Skip to main content
Training and workshops

Workshop on asset tokenisation

The European Commission has been closely following the impact of distributed ledger technology on financial markets. To ensure that European markets benefit from legal certainty when distributed ledger technology (DLT) is used to issue assets and provide related financial services, the European Commission had proposed, and the co-legislators adopted, two important legislative acts: Regulation (EU) 2023/1114 on markets in crypto-assets (MiCA) and Regulation (EU) 2022/858 on a pilot regime for market infrastructures based on distributed ledger technology (DLTPR), both providing DLT-adapted frameworks for crypto-assets and traditional financial instruments respectively.

Beyond the area of crypto-assets governed by MiCA, DLT is experiencing increased uptake by ‘traditional’ regulated financial entities that deal with financial instruments under Directive 2014/65/EU (MiFID) and provide related services. To accompany this trend, the Commission Directorate General for Financial Stability, Financial Services and Capital Markets Union (DG FISMA) is organising an initial workshop on asset tokenisation with industry representatives. Understood broadly, asset tokenisation encompasses processes of issuing tokens on DLT that digitally represent a financial instrument, and also includes providing regulated financial services relating to tokenised instruments, as well as building the infrastructure that supports asset tokenisation activities.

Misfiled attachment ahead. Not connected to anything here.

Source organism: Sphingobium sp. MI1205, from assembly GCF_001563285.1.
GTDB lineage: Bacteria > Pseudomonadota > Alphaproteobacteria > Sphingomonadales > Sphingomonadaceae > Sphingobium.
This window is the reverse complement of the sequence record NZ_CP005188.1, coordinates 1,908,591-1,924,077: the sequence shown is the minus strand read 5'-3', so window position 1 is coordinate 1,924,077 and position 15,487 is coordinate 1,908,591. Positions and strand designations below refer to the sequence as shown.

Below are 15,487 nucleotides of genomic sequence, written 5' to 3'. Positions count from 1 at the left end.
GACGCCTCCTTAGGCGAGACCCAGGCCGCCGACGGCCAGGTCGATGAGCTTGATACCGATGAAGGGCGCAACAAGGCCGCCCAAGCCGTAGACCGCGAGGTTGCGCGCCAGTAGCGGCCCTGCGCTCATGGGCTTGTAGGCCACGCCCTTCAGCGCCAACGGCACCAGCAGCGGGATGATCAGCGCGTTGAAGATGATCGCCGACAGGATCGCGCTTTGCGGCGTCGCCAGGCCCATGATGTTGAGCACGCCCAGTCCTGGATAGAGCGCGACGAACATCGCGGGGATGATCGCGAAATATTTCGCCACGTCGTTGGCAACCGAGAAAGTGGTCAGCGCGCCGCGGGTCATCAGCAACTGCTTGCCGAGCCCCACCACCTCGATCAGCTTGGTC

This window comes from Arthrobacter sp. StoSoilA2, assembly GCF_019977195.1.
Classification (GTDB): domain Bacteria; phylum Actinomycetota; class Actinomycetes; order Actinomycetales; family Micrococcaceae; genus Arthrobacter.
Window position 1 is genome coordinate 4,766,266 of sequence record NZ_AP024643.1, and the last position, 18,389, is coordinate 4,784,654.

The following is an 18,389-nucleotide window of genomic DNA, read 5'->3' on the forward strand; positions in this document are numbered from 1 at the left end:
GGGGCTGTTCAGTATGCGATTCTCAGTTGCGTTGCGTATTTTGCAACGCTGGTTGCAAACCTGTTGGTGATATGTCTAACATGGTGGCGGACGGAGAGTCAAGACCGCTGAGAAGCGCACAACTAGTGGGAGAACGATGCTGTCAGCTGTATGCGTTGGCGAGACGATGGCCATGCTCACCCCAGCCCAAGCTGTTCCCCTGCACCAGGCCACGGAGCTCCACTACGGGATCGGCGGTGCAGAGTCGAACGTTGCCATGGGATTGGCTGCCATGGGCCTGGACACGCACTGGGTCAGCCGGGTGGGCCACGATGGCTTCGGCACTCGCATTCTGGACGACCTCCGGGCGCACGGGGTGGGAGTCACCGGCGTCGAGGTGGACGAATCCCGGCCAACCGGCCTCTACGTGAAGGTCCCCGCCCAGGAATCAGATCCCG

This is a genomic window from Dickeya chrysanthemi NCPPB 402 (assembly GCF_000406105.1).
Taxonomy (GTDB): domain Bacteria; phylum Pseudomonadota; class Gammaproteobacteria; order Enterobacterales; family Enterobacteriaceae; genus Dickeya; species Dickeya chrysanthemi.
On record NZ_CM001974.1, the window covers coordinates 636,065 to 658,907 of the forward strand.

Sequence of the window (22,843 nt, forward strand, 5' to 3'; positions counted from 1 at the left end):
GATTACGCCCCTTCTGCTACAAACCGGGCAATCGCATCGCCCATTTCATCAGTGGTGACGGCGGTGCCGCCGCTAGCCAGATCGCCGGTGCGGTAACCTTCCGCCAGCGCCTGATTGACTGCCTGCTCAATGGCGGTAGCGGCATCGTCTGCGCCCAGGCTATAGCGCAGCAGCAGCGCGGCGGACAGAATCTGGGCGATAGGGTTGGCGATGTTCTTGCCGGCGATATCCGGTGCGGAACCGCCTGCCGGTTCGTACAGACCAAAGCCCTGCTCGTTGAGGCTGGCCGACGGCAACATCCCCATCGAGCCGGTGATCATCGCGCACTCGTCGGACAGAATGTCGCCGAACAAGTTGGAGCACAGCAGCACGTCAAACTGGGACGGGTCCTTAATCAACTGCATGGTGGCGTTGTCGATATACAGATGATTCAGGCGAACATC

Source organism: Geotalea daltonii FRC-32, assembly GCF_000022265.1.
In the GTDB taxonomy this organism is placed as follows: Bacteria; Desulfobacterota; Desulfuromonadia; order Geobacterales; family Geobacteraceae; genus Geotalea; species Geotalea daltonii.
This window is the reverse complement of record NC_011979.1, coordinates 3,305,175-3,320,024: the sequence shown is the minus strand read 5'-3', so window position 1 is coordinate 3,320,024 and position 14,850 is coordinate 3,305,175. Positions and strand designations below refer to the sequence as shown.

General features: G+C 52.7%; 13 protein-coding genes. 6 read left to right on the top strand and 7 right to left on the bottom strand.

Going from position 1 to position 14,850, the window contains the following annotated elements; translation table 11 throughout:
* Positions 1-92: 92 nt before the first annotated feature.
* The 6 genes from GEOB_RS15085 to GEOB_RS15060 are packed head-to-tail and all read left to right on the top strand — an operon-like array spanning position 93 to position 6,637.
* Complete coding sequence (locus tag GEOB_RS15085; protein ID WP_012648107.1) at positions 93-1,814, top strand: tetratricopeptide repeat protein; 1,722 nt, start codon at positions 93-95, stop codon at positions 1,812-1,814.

The aim of this workshop is to discuss the three topics set out below, collecting feedback from market participants on their experience with asset tokenisation and identifying within each session issues that represent notable challenges (regulatory or otherwise) for nascent asset tokenisation initiatives as well as examine the role of the industry and the public sector.